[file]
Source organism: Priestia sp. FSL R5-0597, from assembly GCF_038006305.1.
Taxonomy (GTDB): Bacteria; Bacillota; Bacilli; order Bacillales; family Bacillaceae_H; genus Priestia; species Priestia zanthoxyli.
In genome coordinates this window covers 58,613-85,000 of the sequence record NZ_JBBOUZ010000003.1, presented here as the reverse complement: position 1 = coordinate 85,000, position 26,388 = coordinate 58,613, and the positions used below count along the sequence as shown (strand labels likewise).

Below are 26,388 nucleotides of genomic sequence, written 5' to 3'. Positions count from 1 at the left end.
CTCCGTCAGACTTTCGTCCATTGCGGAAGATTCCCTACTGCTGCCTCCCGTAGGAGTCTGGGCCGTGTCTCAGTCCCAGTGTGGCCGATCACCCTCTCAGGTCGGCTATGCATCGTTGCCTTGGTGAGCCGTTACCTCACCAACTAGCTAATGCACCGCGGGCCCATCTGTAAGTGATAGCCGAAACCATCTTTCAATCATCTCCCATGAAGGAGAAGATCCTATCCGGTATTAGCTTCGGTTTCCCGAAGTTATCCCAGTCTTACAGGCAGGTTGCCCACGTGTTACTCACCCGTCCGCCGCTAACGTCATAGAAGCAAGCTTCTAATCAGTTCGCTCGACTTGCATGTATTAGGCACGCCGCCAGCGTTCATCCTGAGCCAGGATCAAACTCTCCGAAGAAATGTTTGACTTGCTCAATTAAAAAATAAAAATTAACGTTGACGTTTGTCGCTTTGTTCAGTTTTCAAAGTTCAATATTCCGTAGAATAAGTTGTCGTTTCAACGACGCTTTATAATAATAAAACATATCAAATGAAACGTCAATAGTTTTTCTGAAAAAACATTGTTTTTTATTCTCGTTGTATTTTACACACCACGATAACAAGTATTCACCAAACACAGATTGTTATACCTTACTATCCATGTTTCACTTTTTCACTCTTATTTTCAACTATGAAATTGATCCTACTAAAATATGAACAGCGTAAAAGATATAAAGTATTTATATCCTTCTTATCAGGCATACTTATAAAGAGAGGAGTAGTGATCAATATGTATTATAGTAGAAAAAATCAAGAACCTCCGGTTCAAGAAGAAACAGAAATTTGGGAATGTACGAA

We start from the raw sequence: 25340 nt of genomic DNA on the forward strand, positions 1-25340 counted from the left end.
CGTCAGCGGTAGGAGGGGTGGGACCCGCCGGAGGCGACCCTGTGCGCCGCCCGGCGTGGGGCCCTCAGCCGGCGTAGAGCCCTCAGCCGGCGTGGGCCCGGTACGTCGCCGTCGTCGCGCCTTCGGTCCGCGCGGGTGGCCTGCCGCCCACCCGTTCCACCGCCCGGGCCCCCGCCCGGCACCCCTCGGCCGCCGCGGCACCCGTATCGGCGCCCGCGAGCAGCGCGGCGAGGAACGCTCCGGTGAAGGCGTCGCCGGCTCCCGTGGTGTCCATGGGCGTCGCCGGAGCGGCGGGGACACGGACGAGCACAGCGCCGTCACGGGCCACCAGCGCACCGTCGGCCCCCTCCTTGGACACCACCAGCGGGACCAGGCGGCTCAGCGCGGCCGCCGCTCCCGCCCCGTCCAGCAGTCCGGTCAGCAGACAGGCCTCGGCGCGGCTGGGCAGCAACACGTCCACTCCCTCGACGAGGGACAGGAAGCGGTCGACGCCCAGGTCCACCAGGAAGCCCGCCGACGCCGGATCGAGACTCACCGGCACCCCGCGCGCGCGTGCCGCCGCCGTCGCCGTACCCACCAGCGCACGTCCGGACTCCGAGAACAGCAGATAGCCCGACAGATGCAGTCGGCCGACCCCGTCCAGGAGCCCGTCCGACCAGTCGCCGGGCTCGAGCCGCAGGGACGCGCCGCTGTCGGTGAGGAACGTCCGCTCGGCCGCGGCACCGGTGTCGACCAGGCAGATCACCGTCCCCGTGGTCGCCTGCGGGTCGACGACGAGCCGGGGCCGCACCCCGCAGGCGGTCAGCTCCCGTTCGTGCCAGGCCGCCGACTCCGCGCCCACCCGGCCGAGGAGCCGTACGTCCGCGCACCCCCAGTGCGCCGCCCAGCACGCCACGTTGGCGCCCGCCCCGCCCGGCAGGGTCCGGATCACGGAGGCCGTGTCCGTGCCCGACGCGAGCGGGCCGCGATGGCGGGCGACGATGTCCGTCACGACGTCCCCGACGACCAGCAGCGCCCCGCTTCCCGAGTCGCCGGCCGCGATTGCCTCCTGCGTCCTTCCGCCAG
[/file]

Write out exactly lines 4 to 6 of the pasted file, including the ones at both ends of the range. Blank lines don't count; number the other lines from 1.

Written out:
Below are 26,388 nucleotides of genomic sequence, written 5' to 3'. Positions count from 1 at the left end.
CTCCGTCAGACTTTCGTCCATTGCGGAAGATTCCCTACTGCTGCCTCCCGTAGGAGTCTGGGCCGTGTCTCAGTCCCAGTGTGGCCGATCACCCTCTCAGGTCGGCTATGCATCGTTGCCTTGGTGAGCCGTTACCTCACCAACTAGCTAATGCACCGCGGGCCCATCTGTAAGTGATAGCCGAAACCATCTTTCAATCATCTCCCATGAAGGAGAAGATCCTATCCGGTATTAGCTTCGGTTTCCCGAAGTTATCCCAGTCTTACAGGCAGGTTGCCCACGTGTTACTCACCCGTCCGCCGCTAACGTCATAGAAGCAAGCTTCTAATCAGTTCGCTCGACTTGCATGTATTAGGCACGCCGCCAGCGTTCATCCTGAGCCAGGATCAAACTCTCCGAAGAAATGTTTGACTTGCTCAATTAAAAAATAAAAATTAACGTTGACGTTTGTCGCTTTGTTCAGTTTTCAAAGTTCAATATTCCGTAGAATAAGTTGTCGTTTCAACGACGCTTTATAATAATAAAACATATCAAATGAAACGTCAATAGTTTTTCTGAAAAAACATTGTTTTTTATTCTCGTTGTATTTTACACACCACGATAACAAGTATTCACCAAACACAGATTGTTATACCTTACTATCCATGTTTCACTTTTTCACTCTTATTTTCAACTATGAAATTGATCCTACTAAAATATGAACAGCGTAAAAGATATAAAGTATTTATATCCTTCTTATCAGGCATACTTATAAAGAGAGGAGTAGTGATCAATATGTATTATAGTAGAAAAAATCAAGAACCTCCGGTTCAAGAAGAAACAGAAATTTGGGAATGTACGAA

We start from the raw sequence: 25340 nt of genomic DNA on the forward strand, positions 1-25340 counted from the left end.